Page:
Conic Sections: Hyperbolas 

In this lesson you will learn how to write equations of hyperbolas and graphs of hyperbolas will be compared to their equations. Definition: A hyperbola is all points found by keeping the difference of the distances from two points (each of which is called a focus of the hyperbola) constant. The midpoint of the segment (the transverse axis) connecting the foci is the center of the hyperbola. A hyperbola can be formed by intersecting a doublenapped cone with a plane in such a manner that both nappes are intersected. This effect can be seen in the following video and screen captures. Part I: Hyperbolas center at the origin.Example #1: In the first example the constant distance mentioned above will be 6, one focus will be at the point (0, 5) and the other will be at the point (0, 5).The graph of a hyperbola with these foci and center at the origin is shown below. An equation of this hyperbola can be found by using the distance formula. We calculate the distance from the point on the ellipse (x, y) to the two foci, (0, 5) and (0, 5). This total distance is 6 in this example: Note that 6 is the total distance from vertex to vertex through the center of this hyperbola, shown by the dark red line on the graph. This is called the transverse axis.
After eliminating radicals and simplifying we have Note: a complete derivation of this equation is provided at the bottom of this lesson.
If we let a = 4 and b = 3, this equation can be written as . The important features are:  b = 3, the distance from the center to the vertices of the hyperbola in the vertical direction (up and down from the center). This is called the transverse axis.
 a = 4, and the two dotted lines in the graph are given by the equations
 is the distance from the center to each focus. Each focus is found on the transverse axis.
 The two dotted lines on the graph are asymptotes because the two branches of the hyperbola approach but never reach these lines. Sketching them first provides a good way to sketch the graph of a hyperbola.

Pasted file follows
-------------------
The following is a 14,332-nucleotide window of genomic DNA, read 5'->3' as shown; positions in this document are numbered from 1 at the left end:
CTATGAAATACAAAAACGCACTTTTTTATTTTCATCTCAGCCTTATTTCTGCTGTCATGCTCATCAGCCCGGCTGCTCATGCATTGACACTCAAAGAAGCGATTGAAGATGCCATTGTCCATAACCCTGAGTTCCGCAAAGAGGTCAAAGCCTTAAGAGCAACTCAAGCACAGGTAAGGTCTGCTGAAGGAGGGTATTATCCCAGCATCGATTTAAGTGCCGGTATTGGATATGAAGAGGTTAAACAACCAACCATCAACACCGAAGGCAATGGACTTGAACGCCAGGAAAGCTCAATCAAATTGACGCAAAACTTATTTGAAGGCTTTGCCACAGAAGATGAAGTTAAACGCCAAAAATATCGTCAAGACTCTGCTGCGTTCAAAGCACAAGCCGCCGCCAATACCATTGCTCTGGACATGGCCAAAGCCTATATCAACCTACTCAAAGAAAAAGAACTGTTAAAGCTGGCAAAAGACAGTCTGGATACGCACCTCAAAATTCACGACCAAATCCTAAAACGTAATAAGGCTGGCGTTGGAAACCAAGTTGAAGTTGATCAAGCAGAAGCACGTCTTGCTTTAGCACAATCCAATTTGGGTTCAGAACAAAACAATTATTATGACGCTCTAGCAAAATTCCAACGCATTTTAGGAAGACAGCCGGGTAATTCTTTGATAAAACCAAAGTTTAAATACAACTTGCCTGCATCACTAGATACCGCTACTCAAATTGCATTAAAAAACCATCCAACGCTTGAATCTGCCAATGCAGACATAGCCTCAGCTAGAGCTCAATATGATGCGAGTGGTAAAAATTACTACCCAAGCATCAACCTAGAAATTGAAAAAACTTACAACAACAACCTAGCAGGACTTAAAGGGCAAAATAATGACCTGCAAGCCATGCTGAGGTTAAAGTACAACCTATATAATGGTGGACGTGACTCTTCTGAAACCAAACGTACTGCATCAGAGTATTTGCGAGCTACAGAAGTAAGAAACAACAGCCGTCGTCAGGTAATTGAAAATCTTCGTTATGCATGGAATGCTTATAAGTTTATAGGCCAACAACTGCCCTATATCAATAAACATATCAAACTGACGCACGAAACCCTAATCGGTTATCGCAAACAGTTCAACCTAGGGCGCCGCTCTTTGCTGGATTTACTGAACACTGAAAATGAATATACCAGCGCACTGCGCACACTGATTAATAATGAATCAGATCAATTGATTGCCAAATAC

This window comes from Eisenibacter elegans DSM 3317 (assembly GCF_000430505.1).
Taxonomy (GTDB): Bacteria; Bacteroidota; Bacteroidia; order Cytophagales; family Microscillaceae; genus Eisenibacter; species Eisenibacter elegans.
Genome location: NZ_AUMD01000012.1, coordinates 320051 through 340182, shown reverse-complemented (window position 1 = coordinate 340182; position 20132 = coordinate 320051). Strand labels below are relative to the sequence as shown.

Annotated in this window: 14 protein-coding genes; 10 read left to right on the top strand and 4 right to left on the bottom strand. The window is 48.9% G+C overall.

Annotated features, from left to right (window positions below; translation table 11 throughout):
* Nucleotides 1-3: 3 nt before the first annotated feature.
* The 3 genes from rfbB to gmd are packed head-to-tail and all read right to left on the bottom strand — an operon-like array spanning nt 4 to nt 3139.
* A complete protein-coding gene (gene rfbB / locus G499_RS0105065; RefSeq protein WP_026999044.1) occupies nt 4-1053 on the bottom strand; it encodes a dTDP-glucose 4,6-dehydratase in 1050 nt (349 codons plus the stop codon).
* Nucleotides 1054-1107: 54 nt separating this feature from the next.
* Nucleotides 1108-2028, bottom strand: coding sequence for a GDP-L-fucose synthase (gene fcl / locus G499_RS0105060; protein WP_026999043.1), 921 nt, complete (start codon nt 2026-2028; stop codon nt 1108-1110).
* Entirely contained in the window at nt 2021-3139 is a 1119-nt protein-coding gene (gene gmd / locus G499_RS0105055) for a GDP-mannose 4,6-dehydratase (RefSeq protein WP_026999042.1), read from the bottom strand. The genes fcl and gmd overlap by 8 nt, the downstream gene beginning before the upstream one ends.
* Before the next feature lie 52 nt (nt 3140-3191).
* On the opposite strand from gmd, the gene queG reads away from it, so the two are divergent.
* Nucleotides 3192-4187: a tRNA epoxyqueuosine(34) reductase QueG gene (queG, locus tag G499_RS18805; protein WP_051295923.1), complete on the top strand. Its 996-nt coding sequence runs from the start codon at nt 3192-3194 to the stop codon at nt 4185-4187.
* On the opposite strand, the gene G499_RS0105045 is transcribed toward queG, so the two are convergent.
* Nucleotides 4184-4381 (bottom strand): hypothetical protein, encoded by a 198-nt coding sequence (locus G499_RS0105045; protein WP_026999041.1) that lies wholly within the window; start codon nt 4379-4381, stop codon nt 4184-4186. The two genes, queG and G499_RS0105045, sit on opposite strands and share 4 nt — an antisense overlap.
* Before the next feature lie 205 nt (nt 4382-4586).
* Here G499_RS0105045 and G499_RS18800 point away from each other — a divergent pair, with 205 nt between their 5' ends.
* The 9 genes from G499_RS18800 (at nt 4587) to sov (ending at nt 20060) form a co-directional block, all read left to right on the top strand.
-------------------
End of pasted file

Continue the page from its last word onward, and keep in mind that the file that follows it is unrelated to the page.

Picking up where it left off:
Example #2: The graph shown below shows the hyperbola . In this case, the transverse axis is horizontal, a = 4, b = 3 and . The hyperbola is not quite the same: it is narrower, and the transverse axis is horizontal rather than vertical. The slopes of the asymptotes are still . The foci are located in the diagram at (5, 0) and (5, 0), just beyond the vertices (4, 0) and (4, 0).
The equation of a hyperbola takes the form or where in both cases and locates each focus a distance of c from the center (origin) along the transverse axis. The important features are:  The transverse axis is in the vertical direction if the y^{2} term is positive and in the horizontal direction if the x^{2} term is positive.
 The branches of the hyperbola open up/down if the y^{2} term is positive and left/right if the x^{2} term is positive.
 The slopes of the asymptotes are given by
Using this as a model, other equations describing hyperbolas with centers at the origin can be written.
Example #3: If the horizontal distance from the center to the vertices is a = 3, the vertical distance from the center to the vertices is b = 4, and the hyperbola opens left/right, then the equation is Each focus is a distance of from the center. Note that each focus is found horizontally from the center since in this case the transverse axis of the hyperbola is horizontal. A graph from a calculator screen is shown below with the branches of the hyperbola wrapping around each focus. Notice that the calculator does not always join the top and bottom halves of the hyperbolas because of the way it is plotting these points. The dotted lines are the asymptotes which have equations . Example #4: If then the transverse axis is vertical, a = 6, b = 2, and each focus is a distance of from the center. A graph of this hyperbola is shown below.